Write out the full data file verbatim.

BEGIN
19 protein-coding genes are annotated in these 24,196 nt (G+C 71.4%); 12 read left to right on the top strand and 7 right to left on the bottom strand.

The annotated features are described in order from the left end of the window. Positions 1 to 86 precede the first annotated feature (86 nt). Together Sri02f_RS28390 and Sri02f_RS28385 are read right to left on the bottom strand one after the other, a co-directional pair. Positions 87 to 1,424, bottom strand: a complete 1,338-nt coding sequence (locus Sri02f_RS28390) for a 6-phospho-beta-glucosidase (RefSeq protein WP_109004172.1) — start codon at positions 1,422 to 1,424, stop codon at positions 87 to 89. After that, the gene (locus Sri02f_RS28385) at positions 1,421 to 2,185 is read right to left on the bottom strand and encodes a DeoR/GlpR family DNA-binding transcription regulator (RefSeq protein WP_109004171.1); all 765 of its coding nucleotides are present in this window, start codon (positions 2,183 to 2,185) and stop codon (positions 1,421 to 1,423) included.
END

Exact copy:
19 protein-coding genes are annotated in these 24,196 nt (G+C 71.4%); 12 read left to right on the top strand and 7 right to left on the bottom strand.

The annotated features are described in order from the left end of the window. Positions 1 to 86 precede the first annotated feature (86 nt). Together Sri02f_RS28390 and Sri02f_RS28385 are read right to left on the bottom strand one after the other, a co-directional pair. Positions 87 to 1,424, bottom strand: a complete 1,338-nt coding sequence (locus Sri02f_RS28390) for a 6-phospho-beta-glucosidase (RefSeq protein WP_109004172.1) — start codon at positions 1,422 to 1,424, stop codon at positions 87 to 89. After that, the gene (locus Sri02f_RS28385) at positions 1,421 to 2,185 is read right to left on the bottom strand and encodes a DeoR/GlpR family DNA-binding transcription regulator (RefSeq protein WP_109004171.1); all 765 of its coding nucleotides are present in this window, start codon (positions 2,183 to 2,185) and stop codon (positions 1,421 to 1,423) included.